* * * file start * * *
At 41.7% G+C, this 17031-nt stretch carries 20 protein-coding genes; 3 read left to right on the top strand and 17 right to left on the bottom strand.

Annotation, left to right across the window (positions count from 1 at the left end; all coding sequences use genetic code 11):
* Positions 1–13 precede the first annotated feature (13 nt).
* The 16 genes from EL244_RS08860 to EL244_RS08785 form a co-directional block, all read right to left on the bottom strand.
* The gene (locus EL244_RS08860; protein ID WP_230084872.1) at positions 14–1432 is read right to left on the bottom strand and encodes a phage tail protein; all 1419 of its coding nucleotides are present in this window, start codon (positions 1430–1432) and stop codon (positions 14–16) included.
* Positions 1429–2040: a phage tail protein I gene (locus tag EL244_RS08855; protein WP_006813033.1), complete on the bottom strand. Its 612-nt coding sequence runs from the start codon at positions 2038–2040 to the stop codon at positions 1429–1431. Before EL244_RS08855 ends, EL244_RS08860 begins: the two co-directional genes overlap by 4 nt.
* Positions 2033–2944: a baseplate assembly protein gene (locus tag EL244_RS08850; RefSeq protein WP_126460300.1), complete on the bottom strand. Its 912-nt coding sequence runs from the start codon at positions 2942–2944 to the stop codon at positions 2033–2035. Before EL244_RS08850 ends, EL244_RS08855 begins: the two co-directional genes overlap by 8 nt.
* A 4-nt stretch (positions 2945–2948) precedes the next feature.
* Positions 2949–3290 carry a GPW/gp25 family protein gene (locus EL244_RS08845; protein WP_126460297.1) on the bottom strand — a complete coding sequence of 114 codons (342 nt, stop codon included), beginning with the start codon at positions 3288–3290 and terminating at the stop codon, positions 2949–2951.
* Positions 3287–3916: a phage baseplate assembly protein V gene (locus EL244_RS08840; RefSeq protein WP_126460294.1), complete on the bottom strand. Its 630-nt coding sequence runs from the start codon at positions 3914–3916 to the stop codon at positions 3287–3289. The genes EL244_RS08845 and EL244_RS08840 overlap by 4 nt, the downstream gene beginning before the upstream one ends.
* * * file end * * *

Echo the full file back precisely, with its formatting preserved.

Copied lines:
At 41.7% G+C, this 17031-nt stretch carries 20 protein-coding genes; 3 read left to right on the top strand and 17 right to left on the bottom strand.

Annotation, left to right across the window (positions count from 1 at the left end; all coding sequences use genetic code 11):
* Positions 1–13 precede the first annotated feature (13 nt).
* The 16 genes from EL244_RS08860 to EL244_RS08785 form a co-directional block, all read right to left on the bottom strand.
* The gene (locus EL244_RS08860; protein ID WP_230084872.1) at positions 14–1432 is read right to left on the bottom strand and encodes a phage tail protein; all 1419 of its coding nucleotides are present in this window, start codon (positions 1430–1432) and stop codon (positions 14–16) included.
* Positions 1429–2040: a phage tail protein I gene (locus tag EL244_RS08855; protein WP_006813033.1), complete on the bottom strand. Its 612-nt coding sequence runs from the start codon at positions 2038–2040 to the stop codon at positions 1429–1431. Before EL244_RS08855 ends, EL244_RS08860 begins: the two co-directional genes overlap by 4 nt.
* Positions 2033–2944: a baseplate assembly protein gene (locus tag EL244_RS08850; RefSeq protein WP_126460300.1), complete on the bottom strand. Its 912-nt coding sequence runs from the start codon at positions 2942–2944 to the stop codon at positions 2033–2035. Before EL244_RS08850 ends, EL244_RS08855 begins: the two co-directional genes overlap by 8 nt.
* A 4-nt stretch (positions 2945–2948) precedes the next feature.
* Positions 2949–3290 carry a GPW/gp25 family protein gene (locus EL244_RS08845; protein WP_126460297.1) on the bottom strand — a complete coding sequence of 114 codons (342 nt, stop codon included), beginning with the start codon at positions 3288–3290 and terminating at the stop codon, positions 2949–2951.
* Positions 3287–3916: a phage baseplate assembly protein V gene (locus EL244_RS08840; RefSeq protein WP_126460294.1), complete on the bottom strand. Its 630-nt coding sequence runs from the start codon at positions 3914–3916 to the stop codon at positions 3287–3289. The genes EL244_RS08845 and EL244_RS08840 overlap by 4 nt, the downstream gene beginning before the upstream one ends.